MP learns about engineering opportunities for young people in Slough
OREANDA-NEWS. Slough MP, Fiona Mactaggart has heard first-hand from local apprentices about the energy industry career opportunities available to young people in the town.
During a recent visit to Southern Electric Power Distribution’s Slough depot, the Labour MP met four apprentices and Technical Skills Trainees who are currently on the company’s prestigious training scheme. SEPD is now recruiting for its 2016 programme and has four places available at its base in Chalvey.
Leon Braithwaite, a second year jointer from Ms Mactaggart’s constituency spoke with the MP about why he had chosen an apprenticeship and shared his thoughts on how to attract more young people to take the practical route into a career.
He said: “Being able to earn real money whilst training is fantastic, and because this job requires me to drive, Southern Electric Power Distribution also paid for my lessons and test. For somebody straight out of school it could help sway their decision, knowing they could not only learn to drive but also afford to be able to run their own car. An apprenticeship just offers so much more independence that a university course doesn’t without any of the debt.”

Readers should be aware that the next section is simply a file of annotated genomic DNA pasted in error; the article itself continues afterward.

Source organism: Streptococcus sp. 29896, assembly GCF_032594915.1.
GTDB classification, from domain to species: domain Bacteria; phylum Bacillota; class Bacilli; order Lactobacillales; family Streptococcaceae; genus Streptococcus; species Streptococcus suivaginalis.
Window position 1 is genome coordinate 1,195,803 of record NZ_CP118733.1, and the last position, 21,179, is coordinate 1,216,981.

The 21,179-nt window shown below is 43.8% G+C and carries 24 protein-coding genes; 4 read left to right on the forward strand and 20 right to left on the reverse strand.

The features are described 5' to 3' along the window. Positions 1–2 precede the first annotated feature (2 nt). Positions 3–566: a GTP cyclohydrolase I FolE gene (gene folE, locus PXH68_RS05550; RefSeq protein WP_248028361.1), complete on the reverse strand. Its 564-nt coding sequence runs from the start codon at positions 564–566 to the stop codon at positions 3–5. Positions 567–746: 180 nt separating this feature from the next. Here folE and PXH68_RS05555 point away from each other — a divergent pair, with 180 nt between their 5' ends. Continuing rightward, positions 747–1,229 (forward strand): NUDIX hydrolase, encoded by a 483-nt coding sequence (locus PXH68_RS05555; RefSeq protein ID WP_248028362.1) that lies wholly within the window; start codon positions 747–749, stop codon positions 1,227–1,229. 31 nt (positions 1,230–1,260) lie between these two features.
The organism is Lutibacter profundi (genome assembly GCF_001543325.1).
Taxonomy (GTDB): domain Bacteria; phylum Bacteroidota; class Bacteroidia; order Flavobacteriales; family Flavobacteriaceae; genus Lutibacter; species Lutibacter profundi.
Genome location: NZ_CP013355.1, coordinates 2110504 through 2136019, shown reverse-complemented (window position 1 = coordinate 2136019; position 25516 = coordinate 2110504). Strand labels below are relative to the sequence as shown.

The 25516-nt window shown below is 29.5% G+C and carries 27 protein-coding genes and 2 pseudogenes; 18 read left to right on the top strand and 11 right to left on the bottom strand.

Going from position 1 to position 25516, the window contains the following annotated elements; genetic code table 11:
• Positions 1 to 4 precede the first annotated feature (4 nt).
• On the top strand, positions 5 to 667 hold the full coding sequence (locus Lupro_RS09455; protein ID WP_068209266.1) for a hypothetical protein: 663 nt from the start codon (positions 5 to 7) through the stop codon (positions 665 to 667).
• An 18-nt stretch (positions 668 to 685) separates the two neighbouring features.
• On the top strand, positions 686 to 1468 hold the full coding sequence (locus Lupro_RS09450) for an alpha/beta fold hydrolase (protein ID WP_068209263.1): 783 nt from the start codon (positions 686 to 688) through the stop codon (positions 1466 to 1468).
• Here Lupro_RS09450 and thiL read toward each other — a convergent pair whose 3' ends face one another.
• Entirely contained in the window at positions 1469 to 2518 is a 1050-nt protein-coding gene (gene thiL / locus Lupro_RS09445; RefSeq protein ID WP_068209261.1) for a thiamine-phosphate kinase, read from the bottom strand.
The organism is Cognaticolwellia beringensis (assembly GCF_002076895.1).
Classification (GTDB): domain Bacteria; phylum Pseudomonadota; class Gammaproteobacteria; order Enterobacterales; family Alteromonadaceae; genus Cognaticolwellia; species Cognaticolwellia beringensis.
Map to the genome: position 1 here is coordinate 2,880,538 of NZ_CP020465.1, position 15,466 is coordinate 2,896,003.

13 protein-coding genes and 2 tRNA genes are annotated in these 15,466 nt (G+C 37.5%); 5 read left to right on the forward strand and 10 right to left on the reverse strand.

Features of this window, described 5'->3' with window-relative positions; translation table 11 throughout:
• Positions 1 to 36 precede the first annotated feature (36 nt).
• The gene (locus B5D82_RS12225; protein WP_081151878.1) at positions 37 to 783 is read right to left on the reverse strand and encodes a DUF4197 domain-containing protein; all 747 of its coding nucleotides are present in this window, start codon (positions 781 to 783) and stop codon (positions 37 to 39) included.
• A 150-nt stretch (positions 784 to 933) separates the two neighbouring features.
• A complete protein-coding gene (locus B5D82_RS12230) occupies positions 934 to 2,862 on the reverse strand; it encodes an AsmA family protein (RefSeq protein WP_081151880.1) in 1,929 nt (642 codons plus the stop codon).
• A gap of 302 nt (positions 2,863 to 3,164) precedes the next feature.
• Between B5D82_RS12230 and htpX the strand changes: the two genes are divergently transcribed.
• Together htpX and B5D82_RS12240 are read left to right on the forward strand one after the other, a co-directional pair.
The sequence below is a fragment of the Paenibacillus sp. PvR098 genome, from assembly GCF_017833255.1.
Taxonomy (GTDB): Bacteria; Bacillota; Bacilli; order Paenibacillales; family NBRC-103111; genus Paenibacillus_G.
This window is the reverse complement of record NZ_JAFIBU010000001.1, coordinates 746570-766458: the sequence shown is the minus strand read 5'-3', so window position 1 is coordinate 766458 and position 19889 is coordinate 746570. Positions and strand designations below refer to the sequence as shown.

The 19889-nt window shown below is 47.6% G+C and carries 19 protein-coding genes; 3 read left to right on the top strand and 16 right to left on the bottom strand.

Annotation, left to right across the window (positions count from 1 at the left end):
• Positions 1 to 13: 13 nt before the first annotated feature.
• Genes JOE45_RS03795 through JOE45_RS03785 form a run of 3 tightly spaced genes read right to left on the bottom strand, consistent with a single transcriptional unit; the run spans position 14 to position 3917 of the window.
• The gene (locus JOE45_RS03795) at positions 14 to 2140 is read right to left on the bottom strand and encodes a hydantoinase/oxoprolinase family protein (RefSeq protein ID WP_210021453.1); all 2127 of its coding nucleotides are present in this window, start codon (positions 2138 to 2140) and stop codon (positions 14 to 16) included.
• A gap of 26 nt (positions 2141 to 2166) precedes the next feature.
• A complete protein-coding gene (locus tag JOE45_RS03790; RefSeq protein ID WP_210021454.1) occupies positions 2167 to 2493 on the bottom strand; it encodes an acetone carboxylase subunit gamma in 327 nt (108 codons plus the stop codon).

Ms Mactaggart also met first year apprentice jointer Josh Carr, third year apprentice jointer Andrea Petersen, and trainee jointer John Keen during the visit.
She said: “Too often young people in school do not find out about opportunities like this, where a practical apprenticeship can offer a stable, well paid career which can lead to management opportunities. Many of my constituents are anxious about student debt and this alternative can offer them a satisfying experience of working and being paid whilst learning.”
Ms Mactaggart also heard from SEPD’s head of the local region, Austin Cobb, about the progression opportunities available to apprentices with the company. He said: “A large proportion of the energy industry’s workforce is set to retire in the next decade, so it’s not only important that we attract young people into electrical engineering careers, it is also crucial that we invest in their development and support them to progress. We currently have four apprentice and trainee opportunities available in Slough, so I would encourage anybody with an interest in electrical engineering to find out more. In particular, I’d like to see more women come forward as we’re always looking to attract more female engineers and apprentices to redress the gender balance in engineering.”